Data lacking in FSA assessment of hazards from cell-based meat
An assessment of hazards in cell-based meat products has found considerable gaps in knowledge.
There are several areas where data is lacking or information is required to manage the risk or hazard that the products may pose. More work is needed from the cultured meat industry and by regulators to help understand the hazards of individual products, found the assessment published by the Food Standards Agency (FSA).
The purpose of the report was to identify hazards in the cultivated meat production process to help inform the FSA risk assessment process for authorization. It was also important that products do not pose any microbiological or chemical concerns. The research was based on a review of scientific literature in 2020.
There was little or no data on the final analytical composition of products, key toxicology data, nutrition profiles, product stability, allergy risk, and any recorded adverse effects when consumed by animals or humans.
As of March 2023, there are no cultivated meat products permitted for sale on the British market but approval for cell-cultured chicken was granted in Singapore in late 2020 and is being looked at in the United States. It is expected that such products will come under novel food regulations in the UK. This means each one will need pre-market approval and be assessed by a panel of experts for potential risks.
Cell-based meat is also known as cultivated or cultured. Other terms include in vitro, artificial, lab-grown, and fake. Cell-based food production involves culturing cells isolated from animals without slaughter.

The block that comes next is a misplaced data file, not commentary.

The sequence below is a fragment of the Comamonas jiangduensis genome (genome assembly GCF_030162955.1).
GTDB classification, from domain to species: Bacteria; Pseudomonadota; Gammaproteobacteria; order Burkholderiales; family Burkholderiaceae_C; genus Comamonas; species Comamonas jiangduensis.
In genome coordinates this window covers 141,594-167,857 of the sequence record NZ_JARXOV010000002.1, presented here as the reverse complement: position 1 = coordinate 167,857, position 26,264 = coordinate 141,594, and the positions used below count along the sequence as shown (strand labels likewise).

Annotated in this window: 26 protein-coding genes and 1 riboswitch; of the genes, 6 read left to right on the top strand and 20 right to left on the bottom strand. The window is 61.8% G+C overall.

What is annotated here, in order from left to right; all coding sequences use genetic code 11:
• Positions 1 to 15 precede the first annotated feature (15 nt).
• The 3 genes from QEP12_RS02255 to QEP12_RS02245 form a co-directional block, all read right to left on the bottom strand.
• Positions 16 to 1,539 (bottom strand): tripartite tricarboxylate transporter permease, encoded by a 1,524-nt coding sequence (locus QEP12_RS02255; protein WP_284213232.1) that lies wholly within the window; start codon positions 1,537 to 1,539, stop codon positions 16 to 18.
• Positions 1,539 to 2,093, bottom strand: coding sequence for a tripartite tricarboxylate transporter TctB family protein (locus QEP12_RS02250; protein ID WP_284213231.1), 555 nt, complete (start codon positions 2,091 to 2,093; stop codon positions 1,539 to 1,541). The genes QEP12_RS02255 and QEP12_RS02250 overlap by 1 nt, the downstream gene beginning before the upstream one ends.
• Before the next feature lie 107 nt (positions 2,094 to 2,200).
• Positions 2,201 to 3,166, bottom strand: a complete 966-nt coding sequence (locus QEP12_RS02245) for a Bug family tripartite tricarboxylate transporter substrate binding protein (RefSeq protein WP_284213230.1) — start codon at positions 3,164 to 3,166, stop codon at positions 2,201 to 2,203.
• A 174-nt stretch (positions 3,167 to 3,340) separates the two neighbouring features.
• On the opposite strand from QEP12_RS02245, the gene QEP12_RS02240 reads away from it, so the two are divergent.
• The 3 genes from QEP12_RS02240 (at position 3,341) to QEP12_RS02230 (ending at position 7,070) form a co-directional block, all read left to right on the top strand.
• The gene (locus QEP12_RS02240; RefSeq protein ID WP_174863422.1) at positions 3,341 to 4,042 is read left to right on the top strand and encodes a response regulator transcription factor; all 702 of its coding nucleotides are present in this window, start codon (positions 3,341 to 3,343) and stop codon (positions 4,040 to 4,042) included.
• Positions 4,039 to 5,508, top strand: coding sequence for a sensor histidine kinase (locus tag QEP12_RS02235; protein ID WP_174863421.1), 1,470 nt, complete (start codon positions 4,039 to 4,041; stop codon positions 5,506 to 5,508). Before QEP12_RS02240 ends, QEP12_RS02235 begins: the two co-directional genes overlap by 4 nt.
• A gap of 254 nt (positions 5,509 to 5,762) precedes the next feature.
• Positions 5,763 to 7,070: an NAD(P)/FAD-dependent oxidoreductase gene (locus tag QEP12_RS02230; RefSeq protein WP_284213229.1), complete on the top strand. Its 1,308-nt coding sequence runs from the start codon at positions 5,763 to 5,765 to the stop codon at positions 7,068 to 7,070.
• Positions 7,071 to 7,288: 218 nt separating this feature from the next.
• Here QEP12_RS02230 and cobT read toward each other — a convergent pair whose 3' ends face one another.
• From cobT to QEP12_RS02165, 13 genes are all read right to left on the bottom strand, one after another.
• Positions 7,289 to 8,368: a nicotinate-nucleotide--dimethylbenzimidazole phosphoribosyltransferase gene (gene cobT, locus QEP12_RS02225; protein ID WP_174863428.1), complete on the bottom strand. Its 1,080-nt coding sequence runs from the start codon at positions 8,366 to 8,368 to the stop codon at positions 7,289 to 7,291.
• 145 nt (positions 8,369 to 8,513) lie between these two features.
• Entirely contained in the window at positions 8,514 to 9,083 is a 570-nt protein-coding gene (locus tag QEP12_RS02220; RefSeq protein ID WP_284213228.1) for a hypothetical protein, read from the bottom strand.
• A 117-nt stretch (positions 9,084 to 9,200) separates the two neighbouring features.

The Food and Agriculture Organization of the United Nations (FAO) and the World Health Organization (WHO) are organizing a webinar on food safety and cell-based food on April 5. The agencies have already published several documents but a final report will be released during the webinar.
The FSA report found there are several stages of development for producing cultured meat and at each one, different chemicals, biologics, media formulations, additives, and supplements are used. The contamination risk of each input needs to be assessed, as any undesirable components that remain in the final product need to be at an acceptable exposure level or be food-grade and safe.
Examples of possible issues
Problems may arise from contaminated reagents or air, the water bath, poorly cleaned or maintained equipment and the cell culturist not following cleaning protocols, good laboratory practices (GLP) or good manufacturing practices (GMP).
Antibiotics and fungicides, such as penicillin, streptomycin, and gentamicin are used in cell cultures to prevent infection. Some cell isolation, proliferation, and differentiation protocols also use chemicals that are toxic to humans.
It is not clear whether viruses will prove a significant health hazard through the consumption of cell-cultured meat products, but literature sources suggest the risk will be less or the same as that posed by eating meat.
There may be a risk of cross-contamination of one cell line into another cell due to the use of multiple lines. Cross-contamination can come from many sources including poor maintenance of equipment, poor cleaning regimes, incorrect storage of cells, working with multiple cell lines in one area, using the wrong cells, and incorrect labeling.
One area is the potential to use cell lines of animals not common in local diets. The chance to eat exotic animals could appeal to the consumer, but there may be risks such as the transfer of new diseases and viruses and allergic reactions to new proteins.
Another potential hazard was the nutritional impact of products, as the nutrition profile could be different from what it is replacing. Current cultured meat lacks the sensory and nutritional properties of traditional meat. So additives, such as flavorings, colorings, vitamins, and minerals may be added to the culture that impacts the final nutrition of the product.
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